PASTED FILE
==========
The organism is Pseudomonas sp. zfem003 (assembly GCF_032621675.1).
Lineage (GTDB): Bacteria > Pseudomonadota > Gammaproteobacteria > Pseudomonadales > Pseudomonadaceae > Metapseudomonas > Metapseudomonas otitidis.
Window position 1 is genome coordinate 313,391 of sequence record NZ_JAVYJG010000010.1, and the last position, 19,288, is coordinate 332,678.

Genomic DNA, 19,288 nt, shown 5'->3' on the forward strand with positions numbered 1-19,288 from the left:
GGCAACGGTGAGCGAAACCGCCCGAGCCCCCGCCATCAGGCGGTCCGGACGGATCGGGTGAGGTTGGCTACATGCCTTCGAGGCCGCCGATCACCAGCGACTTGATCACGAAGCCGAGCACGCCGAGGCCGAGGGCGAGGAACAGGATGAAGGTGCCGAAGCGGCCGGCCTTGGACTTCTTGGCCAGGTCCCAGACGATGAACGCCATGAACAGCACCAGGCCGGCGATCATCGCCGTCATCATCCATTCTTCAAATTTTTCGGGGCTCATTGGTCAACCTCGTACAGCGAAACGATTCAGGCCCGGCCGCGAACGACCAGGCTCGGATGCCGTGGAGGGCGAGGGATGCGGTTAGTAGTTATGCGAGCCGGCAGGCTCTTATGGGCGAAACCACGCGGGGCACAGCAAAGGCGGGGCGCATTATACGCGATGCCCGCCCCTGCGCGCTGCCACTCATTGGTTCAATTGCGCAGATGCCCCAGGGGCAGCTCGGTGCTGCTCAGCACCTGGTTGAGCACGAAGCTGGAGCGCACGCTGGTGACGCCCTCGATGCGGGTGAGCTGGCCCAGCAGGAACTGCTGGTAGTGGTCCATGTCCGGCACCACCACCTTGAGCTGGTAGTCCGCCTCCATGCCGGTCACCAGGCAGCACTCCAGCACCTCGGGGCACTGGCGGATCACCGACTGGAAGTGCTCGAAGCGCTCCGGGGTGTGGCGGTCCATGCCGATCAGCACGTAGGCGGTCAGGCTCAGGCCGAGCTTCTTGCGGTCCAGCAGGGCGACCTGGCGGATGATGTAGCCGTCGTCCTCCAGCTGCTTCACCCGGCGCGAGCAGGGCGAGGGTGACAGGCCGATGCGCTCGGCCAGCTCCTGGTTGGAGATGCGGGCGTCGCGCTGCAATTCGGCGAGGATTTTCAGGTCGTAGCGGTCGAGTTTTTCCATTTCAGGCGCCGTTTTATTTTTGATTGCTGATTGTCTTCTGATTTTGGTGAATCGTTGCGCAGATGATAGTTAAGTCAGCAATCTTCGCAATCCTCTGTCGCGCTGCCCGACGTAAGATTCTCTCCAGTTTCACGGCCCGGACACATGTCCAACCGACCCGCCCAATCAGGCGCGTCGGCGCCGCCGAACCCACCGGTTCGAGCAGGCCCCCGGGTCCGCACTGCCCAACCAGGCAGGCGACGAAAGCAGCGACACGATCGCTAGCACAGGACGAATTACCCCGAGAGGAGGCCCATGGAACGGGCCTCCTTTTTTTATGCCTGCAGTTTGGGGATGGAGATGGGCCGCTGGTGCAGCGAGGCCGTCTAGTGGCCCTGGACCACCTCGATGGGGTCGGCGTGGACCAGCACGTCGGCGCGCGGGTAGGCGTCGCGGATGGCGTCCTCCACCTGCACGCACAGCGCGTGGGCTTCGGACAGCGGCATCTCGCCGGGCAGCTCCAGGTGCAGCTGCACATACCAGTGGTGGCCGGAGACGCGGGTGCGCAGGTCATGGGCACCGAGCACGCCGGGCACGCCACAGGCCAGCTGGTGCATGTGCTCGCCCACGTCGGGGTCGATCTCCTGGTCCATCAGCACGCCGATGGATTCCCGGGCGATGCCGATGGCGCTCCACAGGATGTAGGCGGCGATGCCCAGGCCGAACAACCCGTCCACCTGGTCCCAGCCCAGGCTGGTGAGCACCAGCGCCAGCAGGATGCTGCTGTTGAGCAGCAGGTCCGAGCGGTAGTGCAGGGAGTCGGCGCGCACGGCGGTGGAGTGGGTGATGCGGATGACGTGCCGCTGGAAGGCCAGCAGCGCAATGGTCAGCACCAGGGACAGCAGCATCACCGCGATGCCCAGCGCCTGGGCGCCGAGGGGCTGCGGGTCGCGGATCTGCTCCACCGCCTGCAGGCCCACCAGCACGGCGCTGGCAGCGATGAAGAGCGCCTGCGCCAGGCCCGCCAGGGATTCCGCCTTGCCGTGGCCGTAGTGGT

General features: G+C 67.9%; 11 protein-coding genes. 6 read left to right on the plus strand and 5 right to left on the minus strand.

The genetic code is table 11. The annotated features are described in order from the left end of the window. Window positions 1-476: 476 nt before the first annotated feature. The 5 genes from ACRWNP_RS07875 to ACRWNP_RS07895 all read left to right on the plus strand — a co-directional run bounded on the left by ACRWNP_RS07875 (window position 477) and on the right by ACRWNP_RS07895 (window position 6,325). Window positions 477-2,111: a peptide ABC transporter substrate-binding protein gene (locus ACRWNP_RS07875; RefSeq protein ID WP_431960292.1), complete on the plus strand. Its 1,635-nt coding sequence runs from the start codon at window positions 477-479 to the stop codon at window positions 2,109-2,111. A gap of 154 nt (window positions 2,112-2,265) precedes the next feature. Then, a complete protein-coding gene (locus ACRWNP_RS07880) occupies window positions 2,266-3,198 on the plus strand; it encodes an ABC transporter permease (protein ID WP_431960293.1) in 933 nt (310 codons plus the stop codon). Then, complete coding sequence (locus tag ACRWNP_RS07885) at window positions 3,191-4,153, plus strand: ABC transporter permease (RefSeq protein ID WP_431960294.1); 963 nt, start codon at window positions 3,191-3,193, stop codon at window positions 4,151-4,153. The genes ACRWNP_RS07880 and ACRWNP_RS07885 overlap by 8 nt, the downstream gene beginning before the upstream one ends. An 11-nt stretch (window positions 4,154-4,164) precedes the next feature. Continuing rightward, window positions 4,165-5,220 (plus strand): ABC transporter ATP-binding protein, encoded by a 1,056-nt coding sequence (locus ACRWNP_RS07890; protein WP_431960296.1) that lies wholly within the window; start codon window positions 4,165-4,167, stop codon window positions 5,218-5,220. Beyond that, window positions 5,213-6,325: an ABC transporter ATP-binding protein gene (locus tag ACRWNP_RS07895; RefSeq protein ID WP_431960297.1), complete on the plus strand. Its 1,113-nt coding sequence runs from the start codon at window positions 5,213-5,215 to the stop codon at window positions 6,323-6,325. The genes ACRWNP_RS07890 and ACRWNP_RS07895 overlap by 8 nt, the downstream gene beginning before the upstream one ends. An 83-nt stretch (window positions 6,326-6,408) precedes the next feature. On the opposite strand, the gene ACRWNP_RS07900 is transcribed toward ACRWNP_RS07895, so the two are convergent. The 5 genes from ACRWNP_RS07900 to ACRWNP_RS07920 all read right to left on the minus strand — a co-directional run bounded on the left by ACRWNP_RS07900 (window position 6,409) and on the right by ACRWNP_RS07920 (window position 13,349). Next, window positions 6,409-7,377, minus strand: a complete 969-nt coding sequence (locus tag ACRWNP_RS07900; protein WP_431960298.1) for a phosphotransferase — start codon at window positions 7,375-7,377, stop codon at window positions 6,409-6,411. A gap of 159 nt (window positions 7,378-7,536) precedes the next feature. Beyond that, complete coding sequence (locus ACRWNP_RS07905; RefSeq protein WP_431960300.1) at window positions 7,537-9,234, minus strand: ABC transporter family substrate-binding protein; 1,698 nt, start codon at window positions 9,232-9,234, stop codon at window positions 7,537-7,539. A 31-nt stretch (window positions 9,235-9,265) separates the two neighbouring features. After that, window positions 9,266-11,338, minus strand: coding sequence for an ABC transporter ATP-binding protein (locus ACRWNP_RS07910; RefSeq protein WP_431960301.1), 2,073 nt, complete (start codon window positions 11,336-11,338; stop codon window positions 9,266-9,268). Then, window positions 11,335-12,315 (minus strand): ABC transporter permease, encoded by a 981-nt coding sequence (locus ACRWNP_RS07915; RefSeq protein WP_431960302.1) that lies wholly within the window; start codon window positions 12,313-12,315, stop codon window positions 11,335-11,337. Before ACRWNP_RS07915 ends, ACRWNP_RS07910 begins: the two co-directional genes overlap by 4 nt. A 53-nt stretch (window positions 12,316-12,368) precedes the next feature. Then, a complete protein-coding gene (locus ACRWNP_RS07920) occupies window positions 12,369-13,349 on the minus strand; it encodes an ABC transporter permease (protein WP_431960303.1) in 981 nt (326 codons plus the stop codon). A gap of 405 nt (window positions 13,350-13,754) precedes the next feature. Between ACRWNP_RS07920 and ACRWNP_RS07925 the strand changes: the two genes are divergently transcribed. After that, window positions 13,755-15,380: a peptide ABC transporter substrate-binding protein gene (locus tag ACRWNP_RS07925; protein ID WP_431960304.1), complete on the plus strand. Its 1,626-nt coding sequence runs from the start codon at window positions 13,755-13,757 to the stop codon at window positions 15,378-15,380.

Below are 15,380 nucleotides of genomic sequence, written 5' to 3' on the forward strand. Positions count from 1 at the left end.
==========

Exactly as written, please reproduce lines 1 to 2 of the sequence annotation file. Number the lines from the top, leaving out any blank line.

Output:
The organism is Pseudomonas sp. zfem003 (assembly GCF_032621675.1).
Lineage (GTDB): Bacteria > Pseudomonadota > Gammaproteobacteria > Pseudomonadales > Pseudomonadaceae > Metapseudomonas > Metapseudomonas otitidis.